Email updates

Keep up to date with the latest news and content from BMC Research Notes and BioMed Central.

Open Access Short Report

Detection of hantavirus in bats from remaining rain forest in São Paulo, Brazil

Jansen de Araujo1*, Luciano Matsumiya Thomazelli1, Dyana Alves Henriques1, Daniele Lautenschalager1, Tatiana Ometto1, Lilia Mara Dutra1, Caroline Cotrin Aires2, Sandra Favorito3 and Edison Luiz Durigon1

Author Affiliations

1 BSL3+ Laboratory, Instituto de Ciencias Biomedicas, Universidade de Sao Paulo, Sao Paulo, SP CEP: 05508-900, Brazil

2 Museu de Zoologia, Universidade de Sao Paulo, Sao Paulo, Brazil

3 Universidade Bandeirante de Sao Paulo - UNIBAN, Sao Paulo, Brazil

For all author emails, please log on.

BMC Research Notes 2012, 5:690  doi:10.1186/1756-0500-5-690

Published: 21 December 2012



The significant biodiversity found in Brazil is a potential for the emergence of new zoonoses. Study in some places of the world suggest of the presence to hantavirus in tissues of bats. Researches of hantavirus in wildlife, out rodents, are very scarce in Brazil. Therefore we decided to investigate in tissues of different species of wild animals captured in the same region where rodents were detected positive for this virus. The present work analyzed ninety-one animals (64 rodents, 19 opossums, and 8 bats) from a region of the Atlantic forest in Biritiba Mirin City, São Paulo State, Brazil. Lungs and kidneys were used for RNA extraction.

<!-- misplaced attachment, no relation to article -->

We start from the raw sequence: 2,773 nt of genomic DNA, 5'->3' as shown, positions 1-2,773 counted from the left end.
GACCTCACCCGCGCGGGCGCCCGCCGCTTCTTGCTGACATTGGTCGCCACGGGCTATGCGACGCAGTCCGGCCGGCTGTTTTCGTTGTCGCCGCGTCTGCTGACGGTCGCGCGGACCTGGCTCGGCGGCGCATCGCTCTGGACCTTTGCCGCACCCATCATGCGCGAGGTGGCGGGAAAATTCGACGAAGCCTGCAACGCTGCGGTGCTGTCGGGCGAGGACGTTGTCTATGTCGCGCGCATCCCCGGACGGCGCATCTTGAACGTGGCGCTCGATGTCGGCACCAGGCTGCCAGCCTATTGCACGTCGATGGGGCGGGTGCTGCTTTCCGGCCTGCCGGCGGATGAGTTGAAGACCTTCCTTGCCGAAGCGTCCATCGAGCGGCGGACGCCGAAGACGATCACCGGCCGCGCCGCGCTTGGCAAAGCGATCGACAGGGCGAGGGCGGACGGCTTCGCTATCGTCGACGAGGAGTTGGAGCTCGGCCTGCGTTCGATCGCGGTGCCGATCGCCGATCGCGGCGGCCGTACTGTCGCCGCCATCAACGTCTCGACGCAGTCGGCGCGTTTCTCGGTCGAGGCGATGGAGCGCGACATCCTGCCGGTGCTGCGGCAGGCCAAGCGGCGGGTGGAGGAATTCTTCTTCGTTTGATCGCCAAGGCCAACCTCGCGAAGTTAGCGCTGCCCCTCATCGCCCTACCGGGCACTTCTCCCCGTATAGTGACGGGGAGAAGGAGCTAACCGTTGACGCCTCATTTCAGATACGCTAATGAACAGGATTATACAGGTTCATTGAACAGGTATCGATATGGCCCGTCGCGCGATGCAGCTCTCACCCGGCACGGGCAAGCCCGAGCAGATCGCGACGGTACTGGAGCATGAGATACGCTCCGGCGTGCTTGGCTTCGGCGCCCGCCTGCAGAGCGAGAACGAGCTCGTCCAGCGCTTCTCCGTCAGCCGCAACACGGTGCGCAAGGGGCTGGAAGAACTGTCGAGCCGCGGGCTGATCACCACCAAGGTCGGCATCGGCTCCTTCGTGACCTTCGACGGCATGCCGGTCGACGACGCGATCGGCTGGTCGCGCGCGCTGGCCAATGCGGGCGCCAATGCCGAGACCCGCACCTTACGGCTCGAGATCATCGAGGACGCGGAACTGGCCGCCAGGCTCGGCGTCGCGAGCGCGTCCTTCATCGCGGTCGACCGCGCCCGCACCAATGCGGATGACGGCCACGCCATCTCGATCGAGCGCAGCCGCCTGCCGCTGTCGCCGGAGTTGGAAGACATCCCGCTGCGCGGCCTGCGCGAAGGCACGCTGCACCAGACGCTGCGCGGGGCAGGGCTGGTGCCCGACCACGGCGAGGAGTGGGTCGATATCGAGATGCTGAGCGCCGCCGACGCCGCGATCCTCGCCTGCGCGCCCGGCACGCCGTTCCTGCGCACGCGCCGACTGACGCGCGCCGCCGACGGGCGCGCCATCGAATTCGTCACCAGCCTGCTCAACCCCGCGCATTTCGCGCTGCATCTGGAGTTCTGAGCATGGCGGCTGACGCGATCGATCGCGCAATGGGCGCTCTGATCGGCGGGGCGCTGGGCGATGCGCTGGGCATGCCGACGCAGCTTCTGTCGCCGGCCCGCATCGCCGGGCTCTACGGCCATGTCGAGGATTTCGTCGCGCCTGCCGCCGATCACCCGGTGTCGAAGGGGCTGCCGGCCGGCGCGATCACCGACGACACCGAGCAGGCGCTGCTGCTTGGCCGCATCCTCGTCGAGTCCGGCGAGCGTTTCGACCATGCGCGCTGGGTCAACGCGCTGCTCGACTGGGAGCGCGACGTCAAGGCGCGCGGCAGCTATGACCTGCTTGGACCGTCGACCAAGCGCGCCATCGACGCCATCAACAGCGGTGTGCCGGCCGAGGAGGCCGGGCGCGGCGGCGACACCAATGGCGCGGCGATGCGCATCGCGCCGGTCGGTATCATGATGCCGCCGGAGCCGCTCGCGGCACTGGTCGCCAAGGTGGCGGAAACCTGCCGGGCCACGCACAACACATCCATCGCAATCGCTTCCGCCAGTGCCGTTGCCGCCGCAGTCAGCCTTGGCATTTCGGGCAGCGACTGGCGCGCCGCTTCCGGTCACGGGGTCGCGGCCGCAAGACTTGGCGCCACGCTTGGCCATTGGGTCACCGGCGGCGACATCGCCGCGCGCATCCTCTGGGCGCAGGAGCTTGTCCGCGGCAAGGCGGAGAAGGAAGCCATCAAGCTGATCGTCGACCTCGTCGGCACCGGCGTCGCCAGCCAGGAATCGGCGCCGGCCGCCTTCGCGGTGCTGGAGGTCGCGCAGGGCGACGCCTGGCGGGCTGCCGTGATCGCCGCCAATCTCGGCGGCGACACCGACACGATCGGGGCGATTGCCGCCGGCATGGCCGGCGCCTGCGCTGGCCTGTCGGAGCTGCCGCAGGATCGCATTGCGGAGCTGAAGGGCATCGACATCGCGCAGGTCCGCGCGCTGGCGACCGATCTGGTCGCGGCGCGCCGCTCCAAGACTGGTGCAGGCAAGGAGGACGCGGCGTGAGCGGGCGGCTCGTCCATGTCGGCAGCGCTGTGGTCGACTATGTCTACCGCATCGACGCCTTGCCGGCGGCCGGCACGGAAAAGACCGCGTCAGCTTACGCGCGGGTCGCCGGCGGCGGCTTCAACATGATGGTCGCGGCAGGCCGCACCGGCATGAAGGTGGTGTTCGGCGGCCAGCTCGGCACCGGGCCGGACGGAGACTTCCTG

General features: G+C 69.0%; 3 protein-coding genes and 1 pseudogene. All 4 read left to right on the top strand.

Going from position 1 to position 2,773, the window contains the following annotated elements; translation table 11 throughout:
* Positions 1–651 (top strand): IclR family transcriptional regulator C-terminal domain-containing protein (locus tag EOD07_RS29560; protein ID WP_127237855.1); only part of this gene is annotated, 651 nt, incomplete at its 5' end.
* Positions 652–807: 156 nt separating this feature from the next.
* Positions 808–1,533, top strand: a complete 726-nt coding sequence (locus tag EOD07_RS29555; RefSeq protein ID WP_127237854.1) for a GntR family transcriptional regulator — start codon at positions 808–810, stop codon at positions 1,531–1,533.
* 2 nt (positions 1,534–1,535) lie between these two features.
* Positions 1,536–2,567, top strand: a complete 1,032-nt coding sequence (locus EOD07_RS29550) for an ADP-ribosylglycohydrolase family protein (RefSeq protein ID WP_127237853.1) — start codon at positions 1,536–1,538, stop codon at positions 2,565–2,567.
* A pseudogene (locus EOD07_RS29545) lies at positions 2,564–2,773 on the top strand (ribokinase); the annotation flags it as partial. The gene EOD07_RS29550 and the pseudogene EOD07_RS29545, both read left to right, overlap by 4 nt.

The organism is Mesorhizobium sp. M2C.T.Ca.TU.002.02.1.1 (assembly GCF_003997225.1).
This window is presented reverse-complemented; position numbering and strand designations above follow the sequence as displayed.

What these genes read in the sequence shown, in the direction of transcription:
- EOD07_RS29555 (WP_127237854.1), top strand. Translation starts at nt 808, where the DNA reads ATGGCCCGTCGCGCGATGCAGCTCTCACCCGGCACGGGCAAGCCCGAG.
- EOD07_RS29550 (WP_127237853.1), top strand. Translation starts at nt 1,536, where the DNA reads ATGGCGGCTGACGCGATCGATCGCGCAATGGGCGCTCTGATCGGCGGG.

The samples were screened for evidence of hantavirus infection by SYBR-Green-based real-time RT-PCR. Sixteen samples positive were encountered among the wild rodents, bats, and opossums. The detection of hantavirus in the lungs and kidneys of three marsupial species (Micoureus paraguayanus, Monodelphis ihering, and Didelphis aurita) as well in two species of bats (Diphylla ecaudata and Anoura caudifer) is of significance because these new hosts could represent an important virus reservoirs.


The analysis of nucleotide sequences of the partial S segment revealed that these genes were more related to the Araraquara virus strains. This work reinforces the importance of studying hantavirus in different animal species and performing a continued surveillance before this virus spreads in new hosts and generated serious problems in public health.

Hantavirus; Wild rodents; Bats; Remaining rain forest; Brazil